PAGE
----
With the U.S. military's "don't ask, don't tell" policy making a comeback in current headlines, DC Comics' release of "Batwoman: Elegy: The Deluxe Edition" is all the more relevant.
See, this Batwoman "? former Army solider turned dark-of-night caped crusader Kate Kane "? is a lesbian. Although Kate's sexuality helps define her character, it's not all she is, nor does writer Greg Rucka play it for politics or gimmicks. (And note that MSNBC's Rachel Maddow doesn't even bring up the G word in her introduction to the hardcover volume, collecting seven consecutive issues of "Detective Comics," #854-860, comprising the start of Batwoman's starring run in the very title that first introduced Batman to the world.)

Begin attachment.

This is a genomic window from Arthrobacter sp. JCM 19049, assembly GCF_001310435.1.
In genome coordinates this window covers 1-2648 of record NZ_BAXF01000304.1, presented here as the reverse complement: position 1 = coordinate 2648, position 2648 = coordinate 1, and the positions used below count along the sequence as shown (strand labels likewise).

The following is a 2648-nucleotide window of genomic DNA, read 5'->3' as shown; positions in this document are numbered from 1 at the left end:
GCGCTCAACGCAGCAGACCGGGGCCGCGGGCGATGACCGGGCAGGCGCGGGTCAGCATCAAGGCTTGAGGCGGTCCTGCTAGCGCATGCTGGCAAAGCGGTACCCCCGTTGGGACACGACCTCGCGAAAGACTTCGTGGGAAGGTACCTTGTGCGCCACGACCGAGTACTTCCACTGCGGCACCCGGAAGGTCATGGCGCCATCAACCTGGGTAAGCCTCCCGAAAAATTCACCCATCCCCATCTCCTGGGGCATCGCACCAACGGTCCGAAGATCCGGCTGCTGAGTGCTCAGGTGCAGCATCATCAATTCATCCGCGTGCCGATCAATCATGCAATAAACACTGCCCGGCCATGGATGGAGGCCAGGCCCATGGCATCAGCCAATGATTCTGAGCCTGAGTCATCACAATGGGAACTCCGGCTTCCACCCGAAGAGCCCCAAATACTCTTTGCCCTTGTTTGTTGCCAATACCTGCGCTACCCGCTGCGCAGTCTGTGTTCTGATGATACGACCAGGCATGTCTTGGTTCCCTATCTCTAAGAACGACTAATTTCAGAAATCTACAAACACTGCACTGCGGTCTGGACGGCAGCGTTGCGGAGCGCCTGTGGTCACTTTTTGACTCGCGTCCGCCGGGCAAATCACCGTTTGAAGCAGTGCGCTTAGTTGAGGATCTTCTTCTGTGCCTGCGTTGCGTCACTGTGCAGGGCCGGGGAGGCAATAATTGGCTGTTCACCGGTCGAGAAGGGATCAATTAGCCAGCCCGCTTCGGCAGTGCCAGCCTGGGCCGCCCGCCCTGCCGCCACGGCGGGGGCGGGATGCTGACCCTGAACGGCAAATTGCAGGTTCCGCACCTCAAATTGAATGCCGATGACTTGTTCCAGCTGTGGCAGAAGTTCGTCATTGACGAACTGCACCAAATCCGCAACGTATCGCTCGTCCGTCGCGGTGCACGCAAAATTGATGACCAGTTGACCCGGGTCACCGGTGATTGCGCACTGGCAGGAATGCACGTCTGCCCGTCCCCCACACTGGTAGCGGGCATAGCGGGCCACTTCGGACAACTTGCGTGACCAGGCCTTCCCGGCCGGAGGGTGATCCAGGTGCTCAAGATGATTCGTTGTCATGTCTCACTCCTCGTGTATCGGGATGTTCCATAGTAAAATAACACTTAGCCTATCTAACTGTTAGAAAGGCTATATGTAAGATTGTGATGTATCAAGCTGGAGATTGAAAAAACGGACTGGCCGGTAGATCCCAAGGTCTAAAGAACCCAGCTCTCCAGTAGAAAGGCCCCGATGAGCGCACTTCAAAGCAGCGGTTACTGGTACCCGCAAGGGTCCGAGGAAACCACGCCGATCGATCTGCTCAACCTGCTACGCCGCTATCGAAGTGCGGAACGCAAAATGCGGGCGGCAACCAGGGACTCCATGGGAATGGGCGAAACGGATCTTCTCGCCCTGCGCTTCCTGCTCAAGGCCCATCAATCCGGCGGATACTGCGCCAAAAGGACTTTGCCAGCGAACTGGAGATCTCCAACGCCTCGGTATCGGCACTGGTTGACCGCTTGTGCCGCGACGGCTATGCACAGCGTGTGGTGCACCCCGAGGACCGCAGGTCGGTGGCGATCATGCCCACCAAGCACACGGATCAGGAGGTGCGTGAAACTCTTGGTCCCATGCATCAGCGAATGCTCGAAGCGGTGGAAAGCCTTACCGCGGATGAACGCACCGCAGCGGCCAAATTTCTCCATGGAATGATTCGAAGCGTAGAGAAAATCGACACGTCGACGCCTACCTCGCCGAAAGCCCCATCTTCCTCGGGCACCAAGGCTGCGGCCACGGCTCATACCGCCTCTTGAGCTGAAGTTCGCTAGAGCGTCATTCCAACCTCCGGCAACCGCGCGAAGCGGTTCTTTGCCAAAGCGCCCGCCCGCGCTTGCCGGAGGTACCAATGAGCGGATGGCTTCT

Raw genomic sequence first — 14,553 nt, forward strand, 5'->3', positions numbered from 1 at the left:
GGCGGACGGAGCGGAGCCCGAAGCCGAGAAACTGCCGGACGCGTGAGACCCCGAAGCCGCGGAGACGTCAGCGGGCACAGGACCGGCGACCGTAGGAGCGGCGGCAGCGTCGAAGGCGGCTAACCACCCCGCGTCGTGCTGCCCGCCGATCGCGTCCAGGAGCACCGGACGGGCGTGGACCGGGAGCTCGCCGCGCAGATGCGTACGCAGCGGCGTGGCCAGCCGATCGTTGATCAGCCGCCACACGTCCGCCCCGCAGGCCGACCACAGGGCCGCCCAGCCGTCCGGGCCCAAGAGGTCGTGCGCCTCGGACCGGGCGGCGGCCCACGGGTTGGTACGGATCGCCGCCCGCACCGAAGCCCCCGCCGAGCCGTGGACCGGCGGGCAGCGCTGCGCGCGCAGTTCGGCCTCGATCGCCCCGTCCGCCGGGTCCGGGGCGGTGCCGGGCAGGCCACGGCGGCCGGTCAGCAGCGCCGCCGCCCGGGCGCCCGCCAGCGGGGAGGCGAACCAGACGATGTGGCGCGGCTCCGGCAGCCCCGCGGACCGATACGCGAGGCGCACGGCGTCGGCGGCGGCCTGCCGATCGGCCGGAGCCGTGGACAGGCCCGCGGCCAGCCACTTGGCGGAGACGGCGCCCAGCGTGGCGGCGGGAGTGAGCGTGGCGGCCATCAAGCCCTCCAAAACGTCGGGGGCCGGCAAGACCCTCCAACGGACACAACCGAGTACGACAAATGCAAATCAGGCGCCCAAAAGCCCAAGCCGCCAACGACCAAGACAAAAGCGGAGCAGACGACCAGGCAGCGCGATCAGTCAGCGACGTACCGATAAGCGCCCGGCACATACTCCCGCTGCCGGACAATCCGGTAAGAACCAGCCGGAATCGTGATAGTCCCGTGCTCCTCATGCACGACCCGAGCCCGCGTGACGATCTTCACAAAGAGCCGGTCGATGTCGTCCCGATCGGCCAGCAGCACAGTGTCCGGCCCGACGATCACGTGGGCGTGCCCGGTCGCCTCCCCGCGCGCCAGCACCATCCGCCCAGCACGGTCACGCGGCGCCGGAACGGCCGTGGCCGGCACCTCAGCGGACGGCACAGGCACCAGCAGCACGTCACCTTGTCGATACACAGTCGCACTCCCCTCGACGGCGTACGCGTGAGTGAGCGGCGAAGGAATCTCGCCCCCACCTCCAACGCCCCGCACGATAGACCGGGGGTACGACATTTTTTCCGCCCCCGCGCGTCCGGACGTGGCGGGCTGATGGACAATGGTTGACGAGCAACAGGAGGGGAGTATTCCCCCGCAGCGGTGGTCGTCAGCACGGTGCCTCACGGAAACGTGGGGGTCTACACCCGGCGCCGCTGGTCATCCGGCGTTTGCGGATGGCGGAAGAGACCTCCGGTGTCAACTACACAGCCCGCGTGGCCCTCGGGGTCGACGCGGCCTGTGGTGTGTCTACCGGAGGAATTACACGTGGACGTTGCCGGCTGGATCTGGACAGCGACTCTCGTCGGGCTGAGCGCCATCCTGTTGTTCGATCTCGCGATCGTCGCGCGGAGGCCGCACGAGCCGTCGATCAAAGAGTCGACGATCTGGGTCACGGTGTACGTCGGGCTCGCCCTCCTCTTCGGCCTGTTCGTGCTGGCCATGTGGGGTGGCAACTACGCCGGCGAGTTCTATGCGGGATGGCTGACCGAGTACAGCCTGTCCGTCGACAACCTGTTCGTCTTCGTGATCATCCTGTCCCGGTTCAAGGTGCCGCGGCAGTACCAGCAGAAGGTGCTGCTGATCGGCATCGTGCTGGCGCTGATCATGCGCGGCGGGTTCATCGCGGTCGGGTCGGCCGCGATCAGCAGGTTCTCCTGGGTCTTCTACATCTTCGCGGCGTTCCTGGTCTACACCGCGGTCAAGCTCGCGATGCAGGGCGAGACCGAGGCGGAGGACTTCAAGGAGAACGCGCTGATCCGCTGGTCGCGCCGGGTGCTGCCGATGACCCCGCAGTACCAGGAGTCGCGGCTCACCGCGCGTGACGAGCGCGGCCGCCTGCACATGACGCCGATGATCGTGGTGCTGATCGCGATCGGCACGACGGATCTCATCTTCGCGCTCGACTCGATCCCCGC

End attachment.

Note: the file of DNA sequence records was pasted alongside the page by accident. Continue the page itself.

The first four chapters find Kate attempting to save Gotham City from a freaky female nemesis who looks like a rag doll, calls herself Alice (as in "in Wonderland") and has designs on a chemical weapon. Alice's true identity both rocks Kate's world and segues into the book's final three chapters, which details how Kate came to ditch the camo and don the cape.
Being an excellent novelist, especially where warfare is concerned, Rucka excels here, deftly weaving between the storylines of Batwoman on the job and Katy off it. Artist J.H. Williams III is up to task of matching his pace, using a darker, more painterly style for the superheroics, and a brighter, more drawn touch elsewhere. It really looks like the work of two people, which "? by design or not "? matches the book's double-identity theme. His action scenes pop with color and burst with life. From a sheer visual standpoint, they're a wonder to behold. Through words and pictures, "Elegy" is terrific work. "?Rod Lott